Tuesday, September 8, 2009

Missionary Tim Miller witnesses modern-day martyrdom

The following story was the front page story of the September 3 edition of The Alabama Baptist. After reading the story, I was moved to invite Tim Miller to speak at First Baptist Church. I have been leading my church on Wednesday evenings to be more deliberate in praying for the persecuted church. Tim is going to be speaking to our congregation on Sunday, October 4 during our morning worship services.

The Cost: Missionary to Philippines witnesses modern-day martyrdom
By Jennifer Davis Rash
The Alabama Baptist

Tim Miller knows the Bible well. He’s spent the majority of his 46 years dissecting, memorizing and sharing it, but he’s not sure he ever thought he would find himself severely beaten and his friend murdered because of its message. But that is now part of his faith journey, and it is this eye-witness account of this modern-day martyrdom that leaves Miller confident in the foundation of his faith.

"We have a foundation with Christ and my little fortress is more secure now. I am more confident in the things I am doing and the ways I am doing those things that need to be done," said Miller, who recently returned to Alabama following the May attack.

While Miller’s experiences teaching in various seminary classrooms, embracing cultures around the world and even working with Britain’s prime minister and wife on medical ethics offer infinite copy for unwritten books, it is his nearly 10 years of work in the Philippines as an educator and missionary that has defined the latest chapters in his life.

Planting a church in a city of 40,000 that grew from zero to 450 in about five years, Miller worked strategically to train and equip Bible study leaders who could disciple new believers and prepare them to do the same.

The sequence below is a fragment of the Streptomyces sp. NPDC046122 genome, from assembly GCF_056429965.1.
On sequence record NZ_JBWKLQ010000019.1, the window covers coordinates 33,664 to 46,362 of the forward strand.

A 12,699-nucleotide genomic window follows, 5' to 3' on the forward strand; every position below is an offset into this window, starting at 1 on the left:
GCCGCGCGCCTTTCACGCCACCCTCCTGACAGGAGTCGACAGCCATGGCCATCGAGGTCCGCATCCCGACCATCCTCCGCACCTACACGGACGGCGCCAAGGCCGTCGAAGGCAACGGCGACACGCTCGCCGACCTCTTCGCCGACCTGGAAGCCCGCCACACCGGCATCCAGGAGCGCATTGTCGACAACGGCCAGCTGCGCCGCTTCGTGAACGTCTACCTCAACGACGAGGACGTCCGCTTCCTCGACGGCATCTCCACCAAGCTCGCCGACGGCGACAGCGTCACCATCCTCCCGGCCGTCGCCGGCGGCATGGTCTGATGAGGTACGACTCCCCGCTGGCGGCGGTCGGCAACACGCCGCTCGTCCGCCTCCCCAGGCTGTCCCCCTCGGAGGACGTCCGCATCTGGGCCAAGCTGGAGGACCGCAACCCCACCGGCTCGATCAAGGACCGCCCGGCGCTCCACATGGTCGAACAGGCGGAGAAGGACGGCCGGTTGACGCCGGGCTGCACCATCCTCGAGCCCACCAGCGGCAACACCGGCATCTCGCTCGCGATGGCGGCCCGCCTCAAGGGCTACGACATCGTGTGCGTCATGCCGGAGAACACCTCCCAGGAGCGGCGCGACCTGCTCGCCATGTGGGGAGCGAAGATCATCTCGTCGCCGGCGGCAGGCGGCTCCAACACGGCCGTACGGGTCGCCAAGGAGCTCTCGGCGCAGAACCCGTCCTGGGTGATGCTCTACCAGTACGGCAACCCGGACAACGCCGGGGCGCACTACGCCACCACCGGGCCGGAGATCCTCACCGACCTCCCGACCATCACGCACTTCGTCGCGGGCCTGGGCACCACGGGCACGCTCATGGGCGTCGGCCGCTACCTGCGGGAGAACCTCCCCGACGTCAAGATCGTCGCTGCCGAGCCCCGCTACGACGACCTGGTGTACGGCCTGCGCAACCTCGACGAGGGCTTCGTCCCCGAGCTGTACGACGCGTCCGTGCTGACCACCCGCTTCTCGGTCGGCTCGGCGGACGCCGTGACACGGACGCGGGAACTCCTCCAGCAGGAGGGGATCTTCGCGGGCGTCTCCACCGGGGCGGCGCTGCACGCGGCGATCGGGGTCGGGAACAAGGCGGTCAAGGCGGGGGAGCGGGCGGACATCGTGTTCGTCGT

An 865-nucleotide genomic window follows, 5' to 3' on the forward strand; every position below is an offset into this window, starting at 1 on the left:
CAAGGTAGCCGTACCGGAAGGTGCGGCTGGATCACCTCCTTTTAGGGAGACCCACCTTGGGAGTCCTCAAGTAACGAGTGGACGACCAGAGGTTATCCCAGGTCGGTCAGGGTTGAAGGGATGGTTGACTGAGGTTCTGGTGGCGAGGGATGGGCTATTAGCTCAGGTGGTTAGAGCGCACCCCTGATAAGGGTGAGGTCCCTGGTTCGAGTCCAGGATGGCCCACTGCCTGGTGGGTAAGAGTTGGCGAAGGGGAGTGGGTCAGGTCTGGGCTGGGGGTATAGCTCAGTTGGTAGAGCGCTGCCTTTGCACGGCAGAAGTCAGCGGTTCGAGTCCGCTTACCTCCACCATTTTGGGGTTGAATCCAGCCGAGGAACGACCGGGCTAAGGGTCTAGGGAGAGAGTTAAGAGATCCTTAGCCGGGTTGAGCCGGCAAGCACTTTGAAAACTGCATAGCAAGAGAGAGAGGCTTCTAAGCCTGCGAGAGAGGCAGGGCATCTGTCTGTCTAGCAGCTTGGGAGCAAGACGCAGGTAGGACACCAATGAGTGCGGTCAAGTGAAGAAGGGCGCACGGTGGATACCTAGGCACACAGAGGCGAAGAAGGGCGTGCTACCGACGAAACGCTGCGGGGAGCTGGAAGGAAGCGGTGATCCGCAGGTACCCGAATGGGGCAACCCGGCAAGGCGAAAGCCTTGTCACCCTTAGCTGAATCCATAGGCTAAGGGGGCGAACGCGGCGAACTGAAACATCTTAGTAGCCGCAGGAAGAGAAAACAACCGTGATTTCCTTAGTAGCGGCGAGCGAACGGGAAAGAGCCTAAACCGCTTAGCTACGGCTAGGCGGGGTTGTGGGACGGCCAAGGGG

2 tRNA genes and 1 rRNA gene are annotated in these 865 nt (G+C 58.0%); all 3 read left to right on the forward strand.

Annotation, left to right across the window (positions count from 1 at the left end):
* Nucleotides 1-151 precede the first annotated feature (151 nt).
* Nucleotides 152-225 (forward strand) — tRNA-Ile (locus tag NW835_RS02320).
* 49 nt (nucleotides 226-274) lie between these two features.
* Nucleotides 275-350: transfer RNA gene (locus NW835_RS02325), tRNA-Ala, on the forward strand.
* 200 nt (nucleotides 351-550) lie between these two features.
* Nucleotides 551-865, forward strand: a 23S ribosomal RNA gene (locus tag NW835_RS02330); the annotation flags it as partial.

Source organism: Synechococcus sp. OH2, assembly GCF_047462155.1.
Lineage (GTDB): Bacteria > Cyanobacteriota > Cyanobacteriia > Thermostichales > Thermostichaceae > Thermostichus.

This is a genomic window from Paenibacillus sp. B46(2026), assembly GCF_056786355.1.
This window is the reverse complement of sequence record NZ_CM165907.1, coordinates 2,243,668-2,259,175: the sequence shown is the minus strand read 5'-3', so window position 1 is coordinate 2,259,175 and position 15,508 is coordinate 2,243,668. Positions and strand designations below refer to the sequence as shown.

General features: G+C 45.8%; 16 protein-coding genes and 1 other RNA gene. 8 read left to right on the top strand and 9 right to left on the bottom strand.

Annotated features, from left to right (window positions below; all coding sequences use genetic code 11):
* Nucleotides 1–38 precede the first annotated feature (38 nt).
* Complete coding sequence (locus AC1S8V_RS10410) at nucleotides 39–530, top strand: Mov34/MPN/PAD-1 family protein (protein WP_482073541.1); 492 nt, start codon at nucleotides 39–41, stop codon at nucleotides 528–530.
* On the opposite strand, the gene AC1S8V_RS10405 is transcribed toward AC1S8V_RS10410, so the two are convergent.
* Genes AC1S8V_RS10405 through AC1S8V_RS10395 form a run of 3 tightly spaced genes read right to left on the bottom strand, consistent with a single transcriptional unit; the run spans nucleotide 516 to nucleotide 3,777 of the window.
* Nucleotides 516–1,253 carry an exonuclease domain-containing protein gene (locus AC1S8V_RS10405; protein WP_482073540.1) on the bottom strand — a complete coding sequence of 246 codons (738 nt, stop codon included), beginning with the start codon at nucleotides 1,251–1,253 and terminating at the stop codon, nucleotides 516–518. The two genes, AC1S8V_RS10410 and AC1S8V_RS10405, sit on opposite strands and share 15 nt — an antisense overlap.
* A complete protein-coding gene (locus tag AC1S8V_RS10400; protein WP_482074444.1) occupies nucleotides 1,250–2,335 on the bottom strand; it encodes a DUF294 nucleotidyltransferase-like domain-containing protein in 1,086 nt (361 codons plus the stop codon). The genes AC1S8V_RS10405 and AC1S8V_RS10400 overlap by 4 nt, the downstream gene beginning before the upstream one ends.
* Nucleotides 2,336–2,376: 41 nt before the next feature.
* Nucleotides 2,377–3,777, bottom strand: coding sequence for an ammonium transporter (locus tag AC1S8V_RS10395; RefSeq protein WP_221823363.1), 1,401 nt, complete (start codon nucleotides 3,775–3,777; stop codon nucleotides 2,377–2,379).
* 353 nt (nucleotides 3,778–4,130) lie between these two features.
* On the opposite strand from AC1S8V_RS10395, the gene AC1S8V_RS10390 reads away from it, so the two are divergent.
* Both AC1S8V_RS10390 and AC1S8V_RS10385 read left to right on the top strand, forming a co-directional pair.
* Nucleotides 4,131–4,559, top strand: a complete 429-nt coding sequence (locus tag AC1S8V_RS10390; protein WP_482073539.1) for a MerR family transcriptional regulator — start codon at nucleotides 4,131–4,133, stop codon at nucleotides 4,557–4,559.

"God is amazing in that a person like me can take a bunch of people coasting through life and create an evangelism explosion," said Miller, who was holding three worship services at the church every Sunday, each in a different language — Tagalog (most widely spoken Filipino language), German and English.

Originally from Nebraska and the son of well-known preacher and author Calvin Miller, Tim Miller holds degrees from Midwestern Baptist Theological Seminary in Kansas City, Mo.; Southwestern Baptist Theological Seminary in Fort Worth, Texas; and the University of Oxford in England.

Professing his faith in Jesus Christ at age 7 and growing up in a strong Christian home and church environment, Miller said talking about his faith has always come easily. Combine that with an adventurous spirit, a deep interest in people and a well-traveled resumé and he can typically interact easily with individuals from any part of the world. Christ most certainly comes into the conversation fairly quickly when Miller is involved.

In the Philippines, that was no different. Outside of his classes at Baguio Bible College (associated with the Asia Baptist Graduate Theological Seminary) in Baguio and his eight years of developing a food kitchen that feeds about 1,000 people a week, Miller turned to a kind of fishing.

Fishing for fishermen, that is. He loves a good tuna steak, and what better place to find one than fresh off a boat as a local fisherman comes ashore?